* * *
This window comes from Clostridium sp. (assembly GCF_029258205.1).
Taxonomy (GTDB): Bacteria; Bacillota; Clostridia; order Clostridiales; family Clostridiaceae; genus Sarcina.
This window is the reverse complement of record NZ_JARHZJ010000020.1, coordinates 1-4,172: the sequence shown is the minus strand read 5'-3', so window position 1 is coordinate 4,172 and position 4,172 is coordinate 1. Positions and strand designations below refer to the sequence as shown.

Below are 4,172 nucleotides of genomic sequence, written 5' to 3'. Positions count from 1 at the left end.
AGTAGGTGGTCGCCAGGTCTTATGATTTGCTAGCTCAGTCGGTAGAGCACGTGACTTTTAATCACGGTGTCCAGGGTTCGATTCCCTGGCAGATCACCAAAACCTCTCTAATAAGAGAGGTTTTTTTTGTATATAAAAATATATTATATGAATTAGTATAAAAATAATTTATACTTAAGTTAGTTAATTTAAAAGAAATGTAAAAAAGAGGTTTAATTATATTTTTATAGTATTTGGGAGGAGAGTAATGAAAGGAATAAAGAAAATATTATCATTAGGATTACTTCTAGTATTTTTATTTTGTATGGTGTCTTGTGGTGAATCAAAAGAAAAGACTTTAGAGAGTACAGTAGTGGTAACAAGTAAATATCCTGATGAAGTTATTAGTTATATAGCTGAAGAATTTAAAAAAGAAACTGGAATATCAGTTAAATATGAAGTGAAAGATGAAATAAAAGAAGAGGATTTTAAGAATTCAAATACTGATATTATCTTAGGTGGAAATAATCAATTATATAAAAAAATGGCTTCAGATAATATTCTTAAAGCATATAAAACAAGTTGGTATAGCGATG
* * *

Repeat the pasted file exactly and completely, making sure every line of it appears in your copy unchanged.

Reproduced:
This window comes from Clostridium sp. (assembly GCF_029258205.1).
Taxonomy (GTDB): Bacteria; Bacillota; Clostridia; order Clostridiales; family Clostridiaceae; genus Sarcina.
This window is the reverse complement of record NZ_JARHZJ010000020.1, coordinates 1-4,172: the sequence shown is the minus strand read 5'-3', so window position 1 is coordinate 4,172 and position 4,172 is coordinate 1. Positions and strand designations below refer to the sequence as shown.

Below are 4,172 nucleotides of genomic sequence, written 5' to 3'. Positions count from 1 at the left end.
AGTAGGTGGTCGCCAGGTCTTATGATTTGCTAGCTCAGTCGGTAGAGCACGTGACTTTTAATCACGGTGTCCAGGGTTCGATTCCCTGGCAGATCACCAAAACCTCTCTAATAAGAGAGGTTTTTTTTGTATATAAAAATATATTATATGAATTAGTATAAAAATAATTTATACTTAAGTTAGTTAATTTAAAAGAAATGTAAAAAAGAGGTTTAATTATATTTTTATAGTATTTGGGAGGAGAGTAATGAAAGGAATAAAGAAAATATTATCATTAGGATTACTTCTAGTATTTTTATTTTGTATGGTGTCTTGTGGTGAATCAAAAGAAAAGACTTTAGAGAGTACAGTAGTGGTAACAAGTAAATATCCTGATGAAGTTATTAGTTATATAGCTGAAGAATTTAAAAAAGAAACTGGAATATCAGTTAAATATGAAGTGAAAGATGAAATAAAAGAAGAGGATTTTAAGAATTCAAATACTGATATTATCTTAGGTGGAAATAATCAATTATATAAAAAAATGGCTTCAGATAATATTCTTAAAGCATATAAAACAAGTTGGTATAGCGATG